Advertisement

Overcurrent Protection

Time-Current Characteristics—Application—Limits of Error—Ratings—Directional Overcurrent Protection—a.c. Tripping—Schemes for Radial Feeders—Construction—Application—Problem
  • A. R. van C. Warrington

Abstract

Fault current can be used as a basis for selectivity only where there is an abrupt difference between its magnitude for a fault within the protected section and a fault outside it, and these magnitudes are almost constant. Where this is so, a current magnitude device can be used, such as a fuse or an instantaneous relay or trip device and selectivity can be obtained by grading current. A typical case where current grading can be used is shown in fig. 4.1, where there is a high impedance unit such as a transformer which makes the fault much less for faults beyond the transformer.

Keywords

Fault Current Protective Relay Ground Fault Zero Sequence Directional Unit 
These keywords were added by machine and not by the authors. This process is experimental and the keywords may be updated as the learning algorithm improves.

Preview

Unable to display preview. Download preview PDF.

Unable to display preview. Download preview PDF.

References

  1. 17.
    Sonnemann, W. K. and Glassburn, W. E. ‘Principles of Induction-type Relay Design’, Transactions A.I.E.E., 72, Part III, 1953, pp. 23–27.Google Scholar
  2. 18.
    Sonnemann, W. K. ‘A New Inverse Time Overcurrent Relay with Adjustable Characteristics’, Transactions A.I.E.E., 72, Part III, 1953, p. 360.Google Scholar
  3. 21.
    Gross, E. T. B. ‘Sensitive Ground Relaying of a.c. Generators’, Transactions A.I.E.E., 71, 1952, paper No. 51–371.Google Scholar
  4. 32.
    McConnell, A. J. ‘A Single Element Polyphase Directional Relay’, Transactions A.I.E.E., 56, No. 1, 1937, pp. 77–80CrossRefGoogle Scholar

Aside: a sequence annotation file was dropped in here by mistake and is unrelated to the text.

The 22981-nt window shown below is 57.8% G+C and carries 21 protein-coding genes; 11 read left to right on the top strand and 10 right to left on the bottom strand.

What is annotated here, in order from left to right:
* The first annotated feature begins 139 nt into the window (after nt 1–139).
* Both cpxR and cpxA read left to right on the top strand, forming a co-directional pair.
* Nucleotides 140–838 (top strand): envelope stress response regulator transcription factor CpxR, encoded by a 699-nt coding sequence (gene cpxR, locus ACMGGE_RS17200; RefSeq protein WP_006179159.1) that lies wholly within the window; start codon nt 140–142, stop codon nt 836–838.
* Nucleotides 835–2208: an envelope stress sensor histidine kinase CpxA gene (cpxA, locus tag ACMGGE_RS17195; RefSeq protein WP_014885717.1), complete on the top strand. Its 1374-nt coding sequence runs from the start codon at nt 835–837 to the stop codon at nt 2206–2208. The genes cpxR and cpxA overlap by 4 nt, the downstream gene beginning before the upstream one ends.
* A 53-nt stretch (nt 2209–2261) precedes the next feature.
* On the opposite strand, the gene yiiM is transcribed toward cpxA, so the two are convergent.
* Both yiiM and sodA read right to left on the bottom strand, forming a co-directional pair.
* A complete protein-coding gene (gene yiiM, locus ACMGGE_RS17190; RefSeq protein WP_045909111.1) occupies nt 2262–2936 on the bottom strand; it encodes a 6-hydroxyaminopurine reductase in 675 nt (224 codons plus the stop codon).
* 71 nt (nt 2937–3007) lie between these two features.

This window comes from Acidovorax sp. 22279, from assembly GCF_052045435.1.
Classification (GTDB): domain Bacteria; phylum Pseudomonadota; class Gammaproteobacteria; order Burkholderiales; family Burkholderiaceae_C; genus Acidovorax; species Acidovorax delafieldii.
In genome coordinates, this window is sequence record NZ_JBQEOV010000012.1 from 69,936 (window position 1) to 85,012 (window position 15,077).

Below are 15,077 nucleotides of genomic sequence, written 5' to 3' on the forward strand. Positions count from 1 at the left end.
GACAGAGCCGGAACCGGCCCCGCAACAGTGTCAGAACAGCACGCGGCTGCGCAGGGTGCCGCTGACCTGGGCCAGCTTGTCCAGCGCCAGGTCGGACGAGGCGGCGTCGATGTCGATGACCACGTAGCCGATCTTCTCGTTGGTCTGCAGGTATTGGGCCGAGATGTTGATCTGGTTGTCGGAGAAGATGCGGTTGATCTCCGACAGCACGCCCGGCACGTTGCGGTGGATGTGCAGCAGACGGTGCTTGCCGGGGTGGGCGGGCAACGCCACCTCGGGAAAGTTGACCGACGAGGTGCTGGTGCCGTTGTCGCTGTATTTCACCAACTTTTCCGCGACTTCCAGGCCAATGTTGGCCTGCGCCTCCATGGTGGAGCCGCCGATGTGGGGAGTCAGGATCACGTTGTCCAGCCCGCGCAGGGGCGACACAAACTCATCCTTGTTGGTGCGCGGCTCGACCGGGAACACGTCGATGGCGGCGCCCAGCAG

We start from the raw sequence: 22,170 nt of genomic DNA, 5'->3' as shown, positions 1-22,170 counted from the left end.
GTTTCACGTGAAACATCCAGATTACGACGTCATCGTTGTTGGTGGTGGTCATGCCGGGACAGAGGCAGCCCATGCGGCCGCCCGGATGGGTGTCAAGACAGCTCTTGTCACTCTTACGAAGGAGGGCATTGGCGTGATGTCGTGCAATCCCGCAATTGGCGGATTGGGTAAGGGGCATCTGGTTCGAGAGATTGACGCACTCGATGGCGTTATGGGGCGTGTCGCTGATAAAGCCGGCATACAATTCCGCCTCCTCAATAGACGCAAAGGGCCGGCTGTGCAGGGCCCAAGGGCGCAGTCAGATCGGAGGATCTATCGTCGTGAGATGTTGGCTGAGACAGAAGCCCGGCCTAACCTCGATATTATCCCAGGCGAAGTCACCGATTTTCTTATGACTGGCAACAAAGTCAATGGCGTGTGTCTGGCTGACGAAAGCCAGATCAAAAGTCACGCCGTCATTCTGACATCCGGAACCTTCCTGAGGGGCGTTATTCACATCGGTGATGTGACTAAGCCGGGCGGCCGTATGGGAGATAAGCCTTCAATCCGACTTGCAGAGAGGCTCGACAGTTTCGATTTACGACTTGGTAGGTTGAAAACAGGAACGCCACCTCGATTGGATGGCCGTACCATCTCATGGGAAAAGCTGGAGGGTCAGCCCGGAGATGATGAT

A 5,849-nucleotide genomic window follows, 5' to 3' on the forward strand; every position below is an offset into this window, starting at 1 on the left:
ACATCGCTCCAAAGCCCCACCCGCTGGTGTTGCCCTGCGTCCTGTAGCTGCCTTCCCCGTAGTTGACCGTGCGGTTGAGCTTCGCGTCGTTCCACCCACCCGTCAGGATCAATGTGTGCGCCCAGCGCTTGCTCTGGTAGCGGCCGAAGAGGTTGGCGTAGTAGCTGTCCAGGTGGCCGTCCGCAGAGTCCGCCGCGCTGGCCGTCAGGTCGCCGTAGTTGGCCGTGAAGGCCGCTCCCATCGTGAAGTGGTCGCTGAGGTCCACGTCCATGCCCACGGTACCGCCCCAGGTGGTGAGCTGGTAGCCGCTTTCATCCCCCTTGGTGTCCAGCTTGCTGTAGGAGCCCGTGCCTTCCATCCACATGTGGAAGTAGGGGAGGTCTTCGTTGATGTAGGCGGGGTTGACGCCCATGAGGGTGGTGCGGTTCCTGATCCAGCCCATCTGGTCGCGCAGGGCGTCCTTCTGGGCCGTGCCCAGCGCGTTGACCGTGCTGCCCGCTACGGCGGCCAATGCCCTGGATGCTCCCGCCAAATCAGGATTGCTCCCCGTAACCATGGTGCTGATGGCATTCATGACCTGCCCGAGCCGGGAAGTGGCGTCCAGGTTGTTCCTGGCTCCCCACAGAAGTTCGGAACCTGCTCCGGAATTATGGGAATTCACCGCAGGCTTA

5. 32a.
    McConnell, A. J. ‘A Single Element Polyphase Directional Relay’, Transactions A.I.E.E., 113; No. 8, 1937 pp. 1025–1028.Google Scholar
  6. 33.
    Sonneman, W. K. ‘A Study of Directional Element Connections for Phase Relays’, Transactions A.I.E.E., 69, Part II, 1950. Also Disc, ibid., pp. 1450–1451.Google Scholar
  7. 34.
    Barnes, H. C. and McConnell, A. J. ‘Some Utility Ground Relay Problems’, Transactions A.I.E.E., June, 1955.Google Scholar
  8. 35.
    Wilson, R. M. and Cannon, C. E. ‘Fundamentals of Co-ordinating Fuses and Relays’, Electrical West., 87, July, 1941, pp. 30–31.Google Scholar
  9. 36.
    Steeb, G. ‘Relay Inverse Time Characteristic Doubled’, Electrical World, 118, October, 1942, p. 1484.Google Scholar
  10. 37.
    Hunt, L. F. ‘Sensitive Ground Relay Protection for Complex Distribution Circuits’, Transactions A.I.E.E., 65, November, 1956, pp. 765–768; disc, Supplement, 1946, pp. 1180–1181.CrossRefGoogle Scholar
  11. 38.
    Graybeal, T. D. ‘Factors which Influence the Behaviour of Directional Relays’, Transactions A.I.E.E., 61, 1942, pp. 942–952.CrossRefGoogle Scholar
  12. 39.
    Morris, W. C. ‘Dual-polarised Directional Ground Relays’, Distribution, April, 1952, pp. 8–9.Google Scholar
  13. 40.
    Pratt, M. G., Audlin, L. J. and McConnell, A. J. ‘New Relay Assures Feeder Resumption After Outage’, Electrical World, Part I, September 10th, 1949, pp. 99–103; Part II, September 24th, 1949, pp. 95–98.Google Scholar
  14. 49.
    Ramsaur, O. ‘A New Approach to Cold Load Restoration’, Electrical World, October, 1952, pp. 101–103.Google Scholar
  15. 71.
    Salzmann, A. ‘Co-ordination of Phase Fault Protection’, Electrical Energy, December, 1958, pp. 480–487.Google Scholar
  16. 118.
    Kreekon, N. and Powchroski, D. W. ‘A New Static Overcurrent Relay’ Allis-Chalmers Review, April, 1960.Google Scholar

Copyright information

© Albert Russell van Cortlandt Warrington 1968

Authors and Affiliations

  • A. R. van C. Warrington
    • 1
  1. 1.The English Electric Company LimitedStaffordUK

Personalised recommendations